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Vít Dostál Vít Dostál / Ed. 25. 5. 2017



Activity:                          B

Impact:                            B+

Normative aspect:          C+

Final mark:                    B

The Czech side focused on pressing bilateral issues; progress was mainly achieved in infrastructure connections and the launch of dialogue on important aspects of environmental protection. On the other hand, mutual trust was undermined by a slowdown in preparations for the construction of the Stork 2 gas pipeline. Excellent cooperation continued in a host of sectoral multilateral agendas, especially preparations for the NATO summit. Any differing views on the future of the EU have remained in the realm of rhetoric for the time being. Nevertheless, in direct negotiations with Polish partners, the Czech Republic has not taken a clear stand against their plans and has been reluctant to discuss the issue of rule of law in Poland.

The breadth of topics covered in Czech-Polish relations was reflected in intensive mutual communication. Joint talks between both governments commendably took place less than six months after the appointment of the new Polish cabinet. Infrastructure development and environmental protection were dominant bilateral topics. Multilateral issues, such as reflections on the functioning of the EU, the NATO summit, and the development of Central European cooperation, also sounded strongly. The divergence of Czech and Polish views on the future of the EU and the dispute between European institutions and the Polish government regarding adherence to the principles of the constitutional state were also significant in the development of mutual relations.

On a multilateral level, the convergence of positions ahead of the NATO summit was important. The Czech Republic supported a permanent NATO military presence in the countries of the Alliance’s eastern flank. However, by the end of the year it had made no commitment to participate in any of the planned multinational battalions.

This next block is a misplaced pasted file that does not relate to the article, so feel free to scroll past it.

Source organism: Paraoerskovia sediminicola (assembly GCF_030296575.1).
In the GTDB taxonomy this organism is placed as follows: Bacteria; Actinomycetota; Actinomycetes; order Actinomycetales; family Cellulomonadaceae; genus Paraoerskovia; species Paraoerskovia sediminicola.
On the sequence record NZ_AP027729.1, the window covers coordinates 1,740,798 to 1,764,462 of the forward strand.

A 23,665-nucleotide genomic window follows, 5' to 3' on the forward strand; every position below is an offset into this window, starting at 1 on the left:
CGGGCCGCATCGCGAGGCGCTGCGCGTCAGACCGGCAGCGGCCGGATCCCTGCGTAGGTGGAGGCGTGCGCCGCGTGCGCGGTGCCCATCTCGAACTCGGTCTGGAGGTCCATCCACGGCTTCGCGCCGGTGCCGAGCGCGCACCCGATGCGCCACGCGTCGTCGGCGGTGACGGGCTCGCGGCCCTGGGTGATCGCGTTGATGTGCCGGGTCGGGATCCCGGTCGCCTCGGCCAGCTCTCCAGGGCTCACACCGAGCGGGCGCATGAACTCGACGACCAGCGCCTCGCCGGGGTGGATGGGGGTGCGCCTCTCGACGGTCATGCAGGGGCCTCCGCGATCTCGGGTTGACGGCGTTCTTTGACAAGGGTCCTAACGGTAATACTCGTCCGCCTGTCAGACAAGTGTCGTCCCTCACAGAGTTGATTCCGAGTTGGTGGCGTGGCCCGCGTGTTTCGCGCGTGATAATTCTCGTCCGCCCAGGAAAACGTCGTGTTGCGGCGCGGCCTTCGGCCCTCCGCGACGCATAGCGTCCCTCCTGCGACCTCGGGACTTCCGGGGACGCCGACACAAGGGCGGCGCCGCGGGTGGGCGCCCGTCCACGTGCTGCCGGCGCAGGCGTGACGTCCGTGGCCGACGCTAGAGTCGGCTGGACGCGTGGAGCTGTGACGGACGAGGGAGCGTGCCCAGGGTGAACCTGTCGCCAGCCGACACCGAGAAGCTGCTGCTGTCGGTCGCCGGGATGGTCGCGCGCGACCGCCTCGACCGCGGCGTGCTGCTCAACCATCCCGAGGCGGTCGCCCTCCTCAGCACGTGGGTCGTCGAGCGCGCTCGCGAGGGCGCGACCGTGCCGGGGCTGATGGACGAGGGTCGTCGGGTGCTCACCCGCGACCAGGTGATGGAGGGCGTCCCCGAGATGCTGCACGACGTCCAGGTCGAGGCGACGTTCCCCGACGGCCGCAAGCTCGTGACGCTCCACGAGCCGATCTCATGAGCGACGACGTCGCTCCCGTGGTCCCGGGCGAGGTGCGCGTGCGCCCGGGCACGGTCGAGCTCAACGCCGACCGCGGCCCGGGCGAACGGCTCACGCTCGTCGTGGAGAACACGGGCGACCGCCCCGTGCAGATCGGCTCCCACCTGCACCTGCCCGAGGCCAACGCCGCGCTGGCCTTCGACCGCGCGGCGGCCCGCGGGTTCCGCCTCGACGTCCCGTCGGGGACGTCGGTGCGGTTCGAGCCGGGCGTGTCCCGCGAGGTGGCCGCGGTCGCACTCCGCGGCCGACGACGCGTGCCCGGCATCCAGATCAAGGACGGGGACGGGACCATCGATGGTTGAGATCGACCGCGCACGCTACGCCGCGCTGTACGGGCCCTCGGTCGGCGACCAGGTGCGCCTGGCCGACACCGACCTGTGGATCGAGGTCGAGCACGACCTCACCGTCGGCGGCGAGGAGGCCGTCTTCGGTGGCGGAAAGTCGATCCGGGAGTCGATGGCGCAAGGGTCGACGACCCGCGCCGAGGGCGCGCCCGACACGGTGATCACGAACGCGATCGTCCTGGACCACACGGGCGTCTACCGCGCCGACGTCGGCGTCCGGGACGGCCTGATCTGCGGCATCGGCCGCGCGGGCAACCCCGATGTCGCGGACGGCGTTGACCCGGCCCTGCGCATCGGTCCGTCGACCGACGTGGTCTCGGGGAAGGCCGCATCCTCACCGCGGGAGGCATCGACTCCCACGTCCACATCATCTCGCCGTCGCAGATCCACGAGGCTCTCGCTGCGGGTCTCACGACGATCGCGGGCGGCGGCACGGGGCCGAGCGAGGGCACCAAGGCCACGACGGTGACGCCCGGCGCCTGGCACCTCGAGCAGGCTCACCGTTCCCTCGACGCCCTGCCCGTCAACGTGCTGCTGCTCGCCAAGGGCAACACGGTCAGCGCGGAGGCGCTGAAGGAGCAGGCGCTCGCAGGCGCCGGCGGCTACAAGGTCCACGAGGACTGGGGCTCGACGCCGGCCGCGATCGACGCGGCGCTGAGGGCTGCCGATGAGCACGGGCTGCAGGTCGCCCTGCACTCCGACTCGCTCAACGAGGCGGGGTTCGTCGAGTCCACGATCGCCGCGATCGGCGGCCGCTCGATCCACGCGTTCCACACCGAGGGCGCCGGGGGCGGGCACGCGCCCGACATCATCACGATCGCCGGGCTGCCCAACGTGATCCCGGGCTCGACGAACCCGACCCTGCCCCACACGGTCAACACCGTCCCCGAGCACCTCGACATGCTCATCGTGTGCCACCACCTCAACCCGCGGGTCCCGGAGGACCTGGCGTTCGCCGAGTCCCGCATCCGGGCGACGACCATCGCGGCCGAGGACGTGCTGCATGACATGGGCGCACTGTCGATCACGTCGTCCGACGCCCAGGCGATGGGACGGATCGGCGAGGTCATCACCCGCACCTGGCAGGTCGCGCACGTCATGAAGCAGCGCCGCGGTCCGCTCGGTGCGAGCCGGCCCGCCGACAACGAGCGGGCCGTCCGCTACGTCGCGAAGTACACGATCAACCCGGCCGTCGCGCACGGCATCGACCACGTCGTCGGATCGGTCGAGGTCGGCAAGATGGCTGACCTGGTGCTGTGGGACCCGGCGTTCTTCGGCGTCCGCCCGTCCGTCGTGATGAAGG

When the Law and Justice Party took over the reins of government in Poland, there was a change in its European policy, which prompted mutual alienation in matters related to the future functioning of the EU. Poland’s appeal as a partner was also diminished by local domestic developments, in particular the government’s efforts to bring independent public institutions under its control. Even so, Czech representatives did not highlight potential negative impacts on the stability of mutual strategic relations and the development of cooperation within the EU at any of their many bilateral meetings. This approach is fraught with difficulty because, in the absence of the emphatic pronouncement of a different view, any subsequent abrupt diversion of opinion (e.g. regarding Warsaw’s dispute with the European Commission) could also have an adverse impact on the Czech-Polish partnership.

A large proportion of bilateral negotiations was devoted to environmental protection, which is of particular interest to the Czech Republic. The main problem is the planned development of a mine in Turów, Poland, which could endanger the quantity and quality of groundwater in the Frýdlant and Hrádek areas. The Czech side successfully pushed for the creation of a working party on this matter, and the topic was elevated to the highest political level in good time. Another topic of much discussion was the protection of air quality in Silesia. Here, however, the Czech Republic was unable to persuade its partners to launch grassroots programmes that could help to ameliorate the situation, for example, through “boiler subsidies”.

Progress was also made in infrastructure connections. Joint action was confirmed for the construction of a motorway link between Hradec Králové and Wrocław and an inland waterway, though this is premature as the project’s profitability remains tenuous. Conversely, a slowdown in preparations for connection via the Stork 2 gas pipeline and related funding problems evoked mutual mistrust. Nonetheless, in June Czech diplomatic activity helped resolve a crisis linked to news of major delays or even cancellation of construction, and in September the Prime Ministers of both countries signed a declaration expressing their political support for the project.

Czech Republic 561
Czech foreign policy 209
Poland 222
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